FORT LAUDERDALE, Fla. — Hillary Clinton slammed Donald Trump Saturday for his recent call to allow more guns in classrooms, calling it "way out there" and "dangerous," and accusing the GOP presumptive nominee of pandering to the gun lobby.
"Unlike Donald Trump, I will not pander to the gun lobby," Clinton said during a keynote speech at the Trayvon Martin Foundation's Circle of Mothers dinner. "We will not be silenced and we will not be intimidated."
Clinton made the comments a day after Trump was endorsed by the National Rifle Association.
"Parents, teachers, and schools should have the right to keep guns out of classrooms, just like Donald Trump does at many of his hotels, by the way," she said. "This is someone running to be president of the United States of America, a country facing a gun violence epidemic, and he's talking about more guns in our schools."
PHOTOS: Hillary Clinton attends the Circle of Mothers dinner for the Trayvon Martin Foundation
Trump during an address at the NRA's annual convention Friday said Clinton wanted to "abolish" the Second Amendment and called her the "most anti-gun ... candidate ever to run for office."
Clinton has not called for overturning the Second Amendment, but has called for gun restrictions. The Clinton campaign responded to the claim by accusing Trump of "peddling falsehoods" and "conspiracy theories."
During her speech Saturday, Clinton said the country must take action to end gun violence in America.
"At long last, we must do something about the gun violence that stalks communities and terrorizes families. And this is on the minds of every one of us here tonight, as we remember all of the young people who have been lost," Clinton said. "This problem isn't going away."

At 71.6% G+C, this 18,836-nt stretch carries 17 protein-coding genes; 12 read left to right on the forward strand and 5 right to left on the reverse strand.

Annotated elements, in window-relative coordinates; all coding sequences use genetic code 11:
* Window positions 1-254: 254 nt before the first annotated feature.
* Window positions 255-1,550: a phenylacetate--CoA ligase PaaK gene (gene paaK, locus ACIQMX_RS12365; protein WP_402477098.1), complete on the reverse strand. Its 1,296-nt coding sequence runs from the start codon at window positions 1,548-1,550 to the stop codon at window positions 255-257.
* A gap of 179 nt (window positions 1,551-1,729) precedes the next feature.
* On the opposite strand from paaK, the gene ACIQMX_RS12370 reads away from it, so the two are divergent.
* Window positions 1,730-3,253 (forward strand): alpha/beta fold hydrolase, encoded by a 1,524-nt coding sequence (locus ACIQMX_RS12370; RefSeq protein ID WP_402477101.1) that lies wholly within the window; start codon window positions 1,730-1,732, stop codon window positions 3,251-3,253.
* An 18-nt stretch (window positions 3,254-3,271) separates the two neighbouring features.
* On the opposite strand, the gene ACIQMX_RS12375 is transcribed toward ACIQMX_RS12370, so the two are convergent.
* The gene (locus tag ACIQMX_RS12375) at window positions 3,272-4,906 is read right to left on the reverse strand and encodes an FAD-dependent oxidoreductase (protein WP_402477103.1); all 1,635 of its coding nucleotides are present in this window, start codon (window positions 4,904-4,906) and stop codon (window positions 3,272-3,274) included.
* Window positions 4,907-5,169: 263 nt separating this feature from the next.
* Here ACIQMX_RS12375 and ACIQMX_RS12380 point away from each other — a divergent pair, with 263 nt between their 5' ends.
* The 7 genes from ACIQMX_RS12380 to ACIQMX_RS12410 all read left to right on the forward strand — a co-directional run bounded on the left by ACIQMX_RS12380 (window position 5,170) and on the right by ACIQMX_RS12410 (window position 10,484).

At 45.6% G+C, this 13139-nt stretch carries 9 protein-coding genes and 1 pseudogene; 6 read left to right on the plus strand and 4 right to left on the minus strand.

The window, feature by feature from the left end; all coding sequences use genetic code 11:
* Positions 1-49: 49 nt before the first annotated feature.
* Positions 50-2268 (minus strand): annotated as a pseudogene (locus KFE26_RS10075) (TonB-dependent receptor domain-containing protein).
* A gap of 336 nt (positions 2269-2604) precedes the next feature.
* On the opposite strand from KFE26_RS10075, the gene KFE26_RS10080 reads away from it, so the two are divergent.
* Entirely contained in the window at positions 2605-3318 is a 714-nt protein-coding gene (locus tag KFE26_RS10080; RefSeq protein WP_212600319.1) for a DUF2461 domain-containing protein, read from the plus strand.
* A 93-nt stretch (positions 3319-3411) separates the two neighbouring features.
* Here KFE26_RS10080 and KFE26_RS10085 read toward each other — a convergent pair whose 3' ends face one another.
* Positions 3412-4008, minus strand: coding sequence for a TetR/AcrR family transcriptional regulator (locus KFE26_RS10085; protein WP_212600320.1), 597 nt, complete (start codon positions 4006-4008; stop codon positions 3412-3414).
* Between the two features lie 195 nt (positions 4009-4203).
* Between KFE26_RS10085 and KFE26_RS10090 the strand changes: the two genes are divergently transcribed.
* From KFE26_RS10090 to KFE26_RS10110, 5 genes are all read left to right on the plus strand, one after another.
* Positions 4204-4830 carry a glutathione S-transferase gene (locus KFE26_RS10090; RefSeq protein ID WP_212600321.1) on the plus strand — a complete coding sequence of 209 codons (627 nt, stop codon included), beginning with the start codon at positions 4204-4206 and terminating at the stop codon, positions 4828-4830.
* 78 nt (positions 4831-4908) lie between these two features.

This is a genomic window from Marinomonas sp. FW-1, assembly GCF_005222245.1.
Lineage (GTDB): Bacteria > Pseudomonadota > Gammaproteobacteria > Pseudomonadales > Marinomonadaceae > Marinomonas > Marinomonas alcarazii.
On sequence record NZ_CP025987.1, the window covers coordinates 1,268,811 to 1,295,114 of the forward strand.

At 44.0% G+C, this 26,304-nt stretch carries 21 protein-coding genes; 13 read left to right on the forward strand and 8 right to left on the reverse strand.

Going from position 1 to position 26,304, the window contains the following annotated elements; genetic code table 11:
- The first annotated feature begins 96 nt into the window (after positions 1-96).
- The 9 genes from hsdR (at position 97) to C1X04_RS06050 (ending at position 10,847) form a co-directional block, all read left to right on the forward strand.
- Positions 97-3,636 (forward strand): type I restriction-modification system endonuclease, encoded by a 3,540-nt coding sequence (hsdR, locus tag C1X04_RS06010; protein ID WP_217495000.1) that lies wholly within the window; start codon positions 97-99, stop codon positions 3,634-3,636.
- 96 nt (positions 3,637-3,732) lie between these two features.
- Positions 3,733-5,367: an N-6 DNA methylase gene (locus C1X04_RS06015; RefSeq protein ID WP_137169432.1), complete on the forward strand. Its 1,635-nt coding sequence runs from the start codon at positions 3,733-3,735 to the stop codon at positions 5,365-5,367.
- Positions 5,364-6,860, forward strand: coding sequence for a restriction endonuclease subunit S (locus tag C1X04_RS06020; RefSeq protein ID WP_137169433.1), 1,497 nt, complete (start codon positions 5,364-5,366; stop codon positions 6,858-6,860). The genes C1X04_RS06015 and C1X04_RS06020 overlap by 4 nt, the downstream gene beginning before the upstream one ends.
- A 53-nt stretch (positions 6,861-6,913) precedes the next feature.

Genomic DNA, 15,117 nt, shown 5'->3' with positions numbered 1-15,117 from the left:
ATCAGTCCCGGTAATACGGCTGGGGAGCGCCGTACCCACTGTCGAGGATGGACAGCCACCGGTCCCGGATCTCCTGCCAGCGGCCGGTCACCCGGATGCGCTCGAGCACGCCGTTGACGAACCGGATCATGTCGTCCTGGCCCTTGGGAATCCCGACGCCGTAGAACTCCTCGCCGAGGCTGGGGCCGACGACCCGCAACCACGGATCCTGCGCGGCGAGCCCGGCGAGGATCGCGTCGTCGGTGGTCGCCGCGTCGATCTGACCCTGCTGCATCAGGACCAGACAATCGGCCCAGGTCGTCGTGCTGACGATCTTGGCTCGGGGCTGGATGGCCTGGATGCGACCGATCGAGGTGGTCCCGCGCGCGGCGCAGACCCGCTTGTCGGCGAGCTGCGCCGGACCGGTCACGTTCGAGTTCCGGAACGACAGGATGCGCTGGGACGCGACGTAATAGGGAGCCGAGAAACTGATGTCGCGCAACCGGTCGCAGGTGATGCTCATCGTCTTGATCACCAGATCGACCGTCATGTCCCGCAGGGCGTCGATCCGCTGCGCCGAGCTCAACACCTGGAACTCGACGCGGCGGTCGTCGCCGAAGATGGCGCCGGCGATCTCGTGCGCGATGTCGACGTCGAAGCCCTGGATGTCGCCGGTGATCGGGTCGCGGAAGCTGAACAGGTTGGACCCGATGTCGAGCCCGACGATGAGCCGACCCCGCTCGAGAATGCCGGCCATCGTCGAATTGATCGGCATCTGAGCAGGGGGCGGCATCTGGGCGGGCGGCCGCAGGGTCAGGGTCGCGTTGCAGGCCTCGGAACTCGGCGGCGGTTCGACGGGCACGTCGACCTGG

Clinton has made what she calls common sense gun reforms a central part of her campaign, and has used the issue to differentiate herself from rival Bernie Sanders, who voted for a law that shields firearms manufacturers from some lawsuits.
Before her remarks, Clinton met backstage with 60 of the "mothers of the movement," or women who have lost their children to gun violence or police incidents.
Aides said a few of the women brought up Trump in conversation with Clinton, citing concerns. Clinton, who has campaigned with several of the mothers, received a letter from each woman, an effort coordinated by Fulton.
"They handed me that letter and I'm going to read every single word of those letters because each of the mothers is telling us something that we all need to hear — not just about their tragedies but about our country," Clinton said.
Fulton started the foundation in her son's name after he was fatally shot by George Zimmerman in 2012, in a shooting that touched off an intense national debate about race, guns and self-defense. Fulton endorsed Clinton earlier this year and has campaigned with her several times since.
"The reason why I stand with her is because she first stood for me. Not only did she stand for me but she stood for the mothers as well. Not one single candidate was talking about senseless gun violence" before they met, Fulton said as she introduced Clinton Saturday night.
"The sisterhood that is here is so overwhelming in its love and I'm grateful to see all of you and it in action," Clinton said, praising the women for turning their "grief into action."